I used to live on Quintard Road. It’s named for Charles T. Quintard, one of the patron saints of Sewanee, Tennessee. He was the second Episcopal Bishop of Tennessee, and the first Vice Chancellor of the University of the South. (Despite the title, the Vice Chancellor is the head of the university. Sewanee likes to keep you guessing.) Quintard did a lot for Sewanee, and according to A Great Cloud of Witnesses, the Episcopal Church’s book of commemorations, he did a lot for education in general.
He also did a lot for the Confederate States of America.
Before he was a bishop, Quintard was rector of the Church of the Advent in Nashville. In 1860, before the war broke out, he was elected chaplain of a local militia known as the Rock City Guard. Quintard later wrote that “this election was only a compliment” and that he was “chaplain only by courtesy.” It seems he was not a firebrand secessionist; when he officiated at the Rock City Guard’s Thanksgiving service that year, the title of his sermon was “Obedience to Rulers,” and he described it as “a strong plea for the Union.”
His plea didn’t last long. When Tennessee seceded seven months later, the Rock City Guard was merged with six other militias to form the 1st Tennessee Infantry Regiment. Charles Quintard agreed to stay on as their chaplain, and together they entered the Civil War.
Quintard was a born Yankee. He grew up in Connecticut, but he came to be known as the Chaplain of the Confederacy. He even compiled The Confederate Soldiers’ Pocket Manual of Devotions.
As Christians, what do we make of this minister of the Gospel defending slavery? Do we give him the benefit of the doubt, as people have been doing for Confederates since 1865? Perhaps he was loyal to the men who elected him their chaplain and simply wanted to be their pastor, to bury their dead and tend to their wounds (he was also trained as a surgeon). But look at that Pocket Manual and read the first entry. It’s an excerpt from Frederick William Faber’s poem The Right Must Win:
For right is right, since God is God
And right the day must win;
To doubt would be disloyalty,
To falter would be sin.
It’s pretty hard to give him the benefit of the doubt. Once you tell the soldiers God is on their side, you’re all in. Better, I think, to let his participation in the Confederacy stand than try to justify it.
So Bishop Quintard is complicated. He supported an armed rebellion founded on the defense of chattel slavery. And later he did a great deal of good. He was the first Episcopal bishop consecrated after the war, and his ordination was a symbolic reunification of Northern and Southern bishops. (Have you ever heard anyone claim that the Episcopal Church was the only denomination not to split during the Civil War? Google “Protestant Episcopal Church in the Confederate States of America.”)
In Tennessee, he took on the monumental job of rebuilding the diocese after the Civil War (only three Episcopal churches in Tennessee survived the war without being damaged or destroyed). He raised money for the University of South. He was opposed to segregating churches. He helped found Hoffman Hall, a seminary for African American men. Like I said, complicated.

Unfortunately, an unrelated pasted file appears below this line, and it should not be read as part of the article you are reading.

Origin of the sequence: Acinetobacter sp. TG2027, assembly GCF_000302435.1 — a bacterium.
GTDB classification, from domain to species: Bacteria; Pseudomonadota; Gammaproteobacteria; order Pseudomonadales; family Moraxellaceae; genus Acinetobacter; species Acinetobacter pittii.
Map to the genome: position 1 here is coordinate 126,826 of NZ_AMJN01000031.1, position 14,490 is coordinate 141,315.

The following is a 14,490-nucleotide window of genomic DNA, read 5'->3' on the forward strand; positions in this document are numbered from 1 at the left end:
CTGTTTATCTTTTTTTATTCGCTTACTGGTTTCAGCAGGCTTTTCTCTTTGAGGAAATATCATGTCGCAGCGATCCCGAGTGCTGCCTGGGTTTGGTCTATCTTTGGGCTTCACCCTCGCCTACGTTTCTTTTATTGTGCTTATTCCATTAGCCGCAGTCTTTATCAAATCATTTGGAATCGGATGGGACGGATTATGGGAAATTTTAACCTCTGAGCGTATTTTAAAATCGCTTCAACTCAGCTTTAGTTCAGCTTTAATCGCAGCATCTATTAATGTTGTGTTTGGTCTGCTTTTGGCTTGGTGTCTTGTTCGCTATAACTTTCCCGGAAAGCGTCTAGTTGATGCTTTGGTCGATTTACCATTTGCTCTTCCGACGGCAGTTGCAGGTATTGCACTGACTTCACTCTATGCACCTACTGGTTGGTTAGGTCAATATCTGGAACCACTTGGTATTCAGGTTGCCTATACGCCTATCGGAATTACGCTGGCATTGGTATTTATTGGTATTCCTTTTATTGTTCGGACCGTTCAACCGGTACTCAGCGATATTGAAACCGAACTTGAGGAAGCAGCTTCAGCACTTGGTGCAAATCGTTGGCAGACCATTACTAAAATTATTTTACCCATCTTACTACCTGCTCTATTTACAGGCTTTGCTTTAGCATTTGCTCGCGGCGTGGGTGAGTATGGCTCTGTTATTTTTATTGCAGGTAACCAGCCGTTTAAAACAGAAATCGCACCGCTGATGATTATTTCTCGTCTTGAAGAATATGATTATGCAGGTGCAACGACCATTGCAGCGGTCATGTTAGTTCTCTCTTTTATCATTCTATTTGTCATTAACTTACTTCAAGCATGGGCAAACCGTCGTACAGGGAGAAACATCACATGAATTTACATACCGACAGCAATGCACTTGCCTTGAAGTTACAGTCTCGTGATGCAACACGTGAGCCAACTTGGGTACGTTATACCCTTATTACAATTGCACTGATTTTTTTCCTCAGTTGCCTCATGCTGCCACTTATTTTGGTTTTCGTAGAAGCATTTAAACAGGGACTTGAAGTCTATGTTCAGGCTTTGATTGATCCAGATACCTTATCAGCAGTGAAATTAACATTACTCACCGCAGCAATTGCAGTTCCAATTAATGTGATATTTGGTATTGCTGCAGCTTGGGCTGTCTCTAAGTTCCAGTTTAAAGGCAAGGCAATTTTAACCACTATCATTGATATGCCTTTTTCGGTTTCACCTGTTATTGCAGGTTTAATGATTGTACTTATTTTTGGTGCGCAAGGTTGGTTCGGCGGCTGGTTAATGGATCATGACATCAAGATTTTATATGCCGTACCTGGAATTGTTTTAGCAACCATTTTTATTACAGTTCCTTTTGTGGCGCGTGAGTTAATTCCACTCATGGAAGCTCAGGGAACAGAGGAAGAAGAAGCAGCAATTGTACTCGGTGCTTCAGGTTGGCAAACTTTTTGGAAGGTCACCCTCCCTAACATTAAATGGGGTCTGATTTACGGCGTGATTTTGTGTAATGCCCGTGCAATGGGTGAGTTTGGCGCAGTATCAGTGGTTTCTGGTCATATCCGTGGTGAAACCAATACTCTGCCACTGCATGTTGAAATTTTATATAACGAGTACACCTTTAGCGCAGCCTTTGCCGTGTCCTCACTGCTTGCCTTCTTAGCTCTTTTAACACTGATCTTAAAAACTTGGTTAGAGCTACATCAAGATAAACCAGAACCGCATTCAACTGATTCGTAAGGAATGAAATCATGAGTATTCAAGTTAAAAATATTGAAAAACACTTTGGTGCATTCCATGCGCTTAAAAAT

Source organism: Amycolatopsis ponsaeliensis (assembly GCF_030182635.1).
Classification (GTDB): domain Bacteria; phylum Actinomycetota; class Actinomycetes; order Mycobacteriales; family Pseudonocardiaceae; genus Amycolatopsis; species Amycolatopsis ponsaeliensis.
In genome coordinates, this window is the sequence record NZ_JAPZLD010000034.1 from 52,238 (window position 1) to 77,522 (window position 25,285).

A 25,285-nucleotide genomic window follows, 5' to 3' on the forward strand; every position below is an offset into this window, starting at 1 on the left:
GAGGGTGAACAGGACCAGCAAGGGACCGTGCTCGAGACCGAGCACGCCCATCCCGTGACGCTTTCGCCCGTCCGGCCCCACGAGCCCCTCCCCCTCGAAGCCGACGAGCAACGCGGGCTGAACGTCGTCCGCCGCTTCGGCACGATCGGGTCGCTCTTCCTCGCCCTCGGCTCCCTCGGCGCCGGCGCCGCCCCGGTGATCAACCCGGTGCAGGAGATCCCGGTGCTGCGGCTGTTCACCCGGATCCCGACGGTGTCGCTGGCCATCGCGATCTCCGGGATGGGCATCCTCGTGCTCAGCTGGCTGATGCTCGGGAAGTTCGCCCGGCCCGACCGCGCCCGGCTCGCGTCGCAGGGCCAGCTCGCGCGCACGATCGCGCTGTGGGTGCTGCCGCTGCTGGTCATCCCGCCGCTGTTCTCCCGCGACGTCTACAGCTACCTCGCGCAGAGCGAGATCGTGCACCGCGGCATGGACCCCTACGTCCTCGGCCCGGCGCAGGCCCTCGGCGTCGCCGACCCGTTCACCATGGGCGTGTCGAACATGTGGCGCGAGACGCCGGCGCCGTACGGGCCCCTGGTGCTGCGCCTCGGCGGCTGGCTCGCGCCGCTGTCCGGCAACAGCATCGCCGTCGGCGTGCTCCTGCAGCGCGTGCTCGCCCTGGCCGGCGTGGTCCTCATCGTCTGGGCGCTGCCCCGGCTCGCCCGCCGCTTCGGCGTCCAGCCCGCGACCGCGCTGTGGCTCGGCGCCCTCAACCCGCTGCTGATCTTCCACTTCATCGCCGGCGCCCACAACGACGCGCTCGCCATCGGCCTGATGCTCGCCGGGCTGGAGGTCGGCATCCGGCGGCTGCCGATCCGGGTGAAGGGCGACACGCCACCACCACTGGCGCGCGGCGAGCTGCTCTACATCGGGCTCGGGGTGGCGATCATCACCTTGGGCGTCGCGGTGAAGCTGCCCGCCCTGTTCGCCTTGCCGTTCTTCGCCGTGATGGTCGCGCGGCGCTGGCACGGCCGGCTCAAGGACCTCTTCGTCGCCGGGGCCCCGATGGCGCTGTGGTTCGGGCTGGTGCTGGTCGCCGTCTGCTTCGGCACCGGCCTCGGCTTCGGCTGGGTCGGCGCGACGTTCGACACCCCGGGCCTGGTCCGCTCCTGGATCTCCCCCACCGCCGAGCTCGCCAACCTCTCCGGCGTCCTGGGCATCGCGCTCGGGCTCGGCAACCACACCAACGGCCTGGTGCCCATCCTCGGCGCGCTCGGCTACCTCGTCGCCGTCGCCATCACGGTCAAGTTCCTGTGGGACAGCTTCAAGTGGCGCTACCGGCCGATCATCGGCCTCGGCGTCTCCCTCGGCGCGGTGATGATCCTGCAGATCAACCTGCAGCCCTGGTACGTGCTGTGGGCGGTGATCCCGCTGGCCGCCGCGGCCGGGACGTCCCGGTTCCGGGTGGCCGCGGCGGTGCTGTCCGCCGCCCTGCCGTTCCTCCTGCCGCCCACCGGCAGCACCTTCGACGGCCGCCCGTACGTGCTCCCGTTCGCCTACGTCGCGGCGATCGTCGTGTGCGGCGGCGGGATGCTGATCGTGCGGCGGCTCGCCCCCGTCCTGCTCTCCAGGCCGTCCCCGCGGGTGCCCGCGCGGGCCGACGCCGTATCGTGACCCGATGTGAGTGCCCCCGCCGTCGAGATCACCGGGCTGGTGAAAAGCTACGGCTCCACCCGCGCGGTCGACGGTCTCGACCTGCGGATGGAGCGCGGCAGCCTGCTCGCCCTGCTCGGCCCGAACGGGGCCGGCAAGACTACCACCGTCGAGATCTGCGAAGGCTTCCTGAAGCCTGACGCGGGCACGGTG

This post is supposed to be about discipleship and kids and parenting. What does Quintard have to do with that? He certainly can’t be boiled down to a child-friendly object lesson like Florence Nightingale, Saint Francis, or any number of other folks in A Great Cloud of Witnesses.But he may be helpful as a prompt to some open-ended questions.
What’s the right way to say you’re sorry?
How do you do the right thing after doing the wrong thing?
What’s the best way to show people you love them?
What does it mean to forgive?
For teenagers you could frame the conversation in terms of grace and redemption. A family or youth group might even put these questions in a hat and draw one out for discussion at dinner or a meeting.
We might also challenge the very human tendency to reduce people to a single characteristic. Young children like to know who the good guys and bad guys are in stories. It makes things easier to follow. Maybe Quintard can invite us to ask whether that’s a good thing.
In the end, the word complicated does not nearly do justice to Charles T. Quintard. I don’t know if any word can. But maybe this does: My family and I have benefited from Bishop Quintard’s legacy. I attended St. Andrew’s–Sewanee School, a school he helped found. It is a loving, grace-filled community that shaped me deeply and gave me an excellent education. My children were immersed in that community for four years when I was the school’s chaplain. Some of my former students are like brothers and sisters to them. And if Bishop Quintard’s side had won the war, several of those brothers and sisters would be enslaved today.
I consider that and all I have are questions—about evil, forgiveness, transformation, and grace. They’re questions with no easy answers. But they aren’t going away. They are our inheritance, and one day we will pass them on to our children. We can pass the questions on as they are now, unanswered and seemingly unanswerable. Or we can ask them of ourselves, unflinchingly, and ask God’s help to accept the answers we find. They will likely be difficult, even painful. They will surely be complicated. But they will be honest, and a far better inheritance.
 Doctor Quintard, Chaplain C. S. A. and second Bishop of Tennessee : being his story of the War (1861-1865)`. Sewanee, TN: The University Press, 1905.